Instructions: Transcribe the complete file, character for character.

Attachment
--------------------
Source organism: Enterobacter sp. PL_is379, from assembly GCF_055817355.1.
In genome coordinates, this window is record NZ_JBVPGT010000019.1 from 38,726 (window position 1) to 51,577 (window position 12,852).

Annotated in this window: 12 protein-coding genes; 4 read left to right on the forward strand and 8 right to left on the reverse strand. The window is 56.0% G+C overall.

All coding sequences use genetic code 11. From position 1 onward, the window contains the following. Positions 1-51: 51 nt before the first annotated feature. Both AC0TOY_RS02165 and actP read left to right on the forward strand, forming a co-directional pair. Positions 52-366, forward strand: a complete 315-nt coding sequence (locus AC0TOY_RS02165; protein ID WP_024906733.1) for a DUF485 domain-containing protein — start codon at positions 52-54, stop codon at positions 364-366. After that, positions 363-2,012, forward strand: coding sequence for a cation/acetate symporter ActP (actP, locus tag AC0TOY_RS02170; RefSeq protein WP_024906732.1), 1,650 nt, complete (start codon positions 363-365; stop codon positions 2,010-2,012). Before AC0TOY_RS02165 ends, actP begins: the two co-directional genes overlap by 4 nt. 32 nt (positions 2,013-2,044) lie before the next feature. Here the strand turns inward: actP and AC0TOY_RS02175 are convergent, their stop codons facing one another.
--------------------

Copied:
Source organism: Enterobacter sp. PL_is379, from assembly GCF_055817355.1.
In genome coordinates, this window is record NZ_JBVPGT010000019.1 from 38,726 (window position 1) to 51,577 (window position 12,852).

Annotated in this window: 12 protein-coding genes; 4 read left to right on the forward strand and 8 right to left on the reverse strand. The window is 56.0% G+C overall.

All coding sequences use genetic code 11. From position 1 onward, the window contains the following. Positions 1-51: 51 nt before the first annotated feature. Both AC0TOY_RS02165 and actP read left to right on the forward strand, forming a co-directional pair. Positions 52-366, forward strand: a complete 315-nt coding sequence (locus AC0TOY_RS02165; protein ID WP_024906733.1) for a DUF485 domain-containing protein — start codon at positions 52-54, stop codon at positions 364-366. After that, positions 363-2,012, forward strand: coding sequence for a cation/acetate symporter ActP (actP, locus tag AC0TOY_RS02170; RefSeq protein WP_024906732.1), 1,650 nt, complete (start codon positions 363-365; stop codon positions 2,010-2,012). Before AC0TOY_RS02165 ends, actP begins: the two co-directional genes overlap by 4 nt. 32 nt (positions 2,013-2,044) lie before the next feature. Here the strand turns inward: actP and AC0TOY_RS02175 are convergent, their stop codons facing one another.